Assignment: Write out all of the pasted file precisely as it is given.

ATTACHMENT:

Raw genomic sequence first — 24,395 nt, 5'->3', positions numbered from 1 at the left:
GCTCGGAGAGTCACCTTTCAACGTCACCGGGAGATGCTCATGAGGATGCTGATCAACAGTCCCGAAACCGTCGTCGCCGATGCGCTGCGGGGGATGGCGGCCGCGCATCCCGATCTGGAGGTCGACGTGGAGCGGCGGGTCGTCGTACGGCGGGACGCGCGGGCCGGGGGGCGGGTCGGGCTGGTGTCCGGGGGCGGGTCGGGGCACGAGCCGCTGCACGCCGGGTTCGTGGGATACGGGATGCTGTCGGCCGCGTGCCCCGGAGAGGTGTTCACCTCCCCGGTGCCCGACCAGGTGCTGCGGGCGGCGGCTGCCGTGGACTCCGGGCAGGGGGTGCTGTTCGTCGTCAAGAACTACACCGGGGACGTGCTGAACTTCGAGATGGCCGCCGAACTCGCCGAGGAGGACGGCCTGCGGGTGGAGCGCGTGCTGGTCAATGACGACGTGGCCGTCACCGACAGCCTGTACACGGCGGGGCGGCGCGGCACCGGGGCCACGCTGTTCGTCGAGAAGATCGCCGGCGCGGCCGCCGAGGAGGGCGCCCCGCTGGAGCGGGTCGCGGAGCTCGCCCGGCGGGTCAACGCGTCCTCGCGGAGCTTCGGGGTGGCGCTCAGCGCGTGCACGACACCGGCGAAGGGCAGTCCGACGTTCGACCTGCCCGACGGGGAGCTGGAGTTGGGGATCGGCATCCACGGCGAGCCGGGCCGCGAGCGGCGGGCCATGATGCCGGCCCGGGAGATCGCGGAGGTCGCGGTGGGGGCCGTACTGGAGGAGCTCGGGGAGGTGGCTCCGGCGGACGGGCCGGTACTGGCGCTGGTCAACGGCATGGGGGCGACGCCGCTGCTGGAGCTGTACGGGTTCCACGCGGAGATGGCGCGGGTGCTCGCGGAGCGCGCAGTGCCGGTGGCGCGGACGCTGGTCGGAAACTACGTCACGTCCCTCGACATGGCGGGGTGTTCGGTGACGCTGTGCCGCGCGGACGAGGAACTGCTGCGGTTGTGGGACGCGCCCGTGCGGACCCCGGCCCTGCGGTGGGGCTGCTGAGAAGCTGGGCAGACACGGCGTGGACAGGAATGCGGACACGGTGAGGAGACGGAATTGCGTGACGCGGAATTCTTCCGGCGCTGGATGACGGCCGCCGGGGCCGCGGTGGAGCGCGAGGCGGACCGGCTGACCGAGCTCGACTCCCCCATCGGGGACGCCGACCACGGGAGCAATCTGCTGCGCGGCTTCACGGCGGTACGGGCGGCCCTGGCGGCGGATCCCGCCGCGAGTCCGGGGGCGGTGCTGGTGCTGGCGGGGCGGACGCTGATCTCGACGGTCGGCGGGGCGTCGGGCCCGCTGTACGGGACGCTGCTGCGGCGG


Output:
Raw genomic sequence first — 24,395 nt, 5'->3', positions numbered from 1 at the left:
GCTCGGAGAGTCACCTTTCAACGTCACCGGGAGATGCTCATGAGGATGCTGATCAACAGTCCCGAAACCGTCGTCGCCGATGCGCTGCGGGGGATGGCGGCCGCGCATCCCGATCTGGAGGTCGACGTGGAGCGGCGGGTCGTCGTACGGCGGGACGCGCGGGCCGGGGGGCGGGTCGGGCTGGTGTCCGGGGGCGGGTCGGGGCACGAGCCGCTGCACGCCGGGTTCGTGGGATACGGGATGCTGTCGGCCGCGTGCCCCGGAGAGGTGTTCACCTCCCCGGTGCCCGACCAGGTGCTGCGGGCGGCGGCTGCCGTGGACTCCGGGCAGGGGGTGCTGTTCGTCGTCAAGAACTACACCGGGGACGTGCTGAACTTCGAGATGGCCGCCGAACTCGCCGAGGAGGACGGCCTGCGGGTGGAGCGCGTGCTGGTCAATGACGACGTGGCCGTCACCGACAGCCTGTACACGGCGGGGCGGCGCGGCACCGGGGCCACGCTGTTCGTCGAGAAGATCGCCGGCGCGGCCGCCGAGGAGGGCGCCCCGCTGGAGCGGGTCGCGGAGCTCGCCCGGCGGGTCAACGCGTCCTCGCGGAGCTTCGGGGTGGCGCTCAGCGCGTGCACGACACCGGCGAAGGGCAGTCCGACGTTCGACCTGCCCGACGGGGAGCTGGAGTTGGGGATCGGCATCCACGGCGAGCCGGGCCGCGAGCGGCGGGCCATGATGCCGGCCCGGGAGATCGCGGAGGTCGCGGTGGGGGCCGTACTGGAGGAGCTCGGGGAGGTGGCTCCGGCGGACGGGCCGGTACTGGCGCTGGTCAACGGCATGGGGGCGACGCCGCTGCTGGAGCTGTACGGGTTCCACGCGGAGATGGCGCGGGTGCTCGCGGAGCGCGCAGTGCCGGTGGCGCGGACGCTGGTCGGAAACTACGTCACGTCCCTCGACATGGCGGGGTGTTCGGTGACGCTGTGCCGCGCGGACGAGGAACTGCTGCGGTTGTGGGACGCGCCCGTGCGGACCCCGGCCCTGCGGTGGGGCTGCTGAGAAGCTGGGCAGACACGGCGTGGACAGGAATGCGGACACGGTGAGGAGACGGAATTGCGTGACGCGGAATTCTTCCGGCGCTGGATGACGGCCGCCGGGGCCGCGGTGGAGCGCGAGGCGGACCGGCTGACCGAGCTCGACTCCCCCATCGGGGACGCCGACCACGGGAGCAATCTGCTGCGCGGCTTCACGGCGGTACGGGCGGCCCTGGCGGCGGATCCCGCCGCGAGTCCGGGGGCGGTGCTGGTGCTGGCGGGGCGGACGCTGATCTCGACGGTCGGCGGGGCGTCGGGCCCGCTGTACGGGACGCTGCTGCGGCGG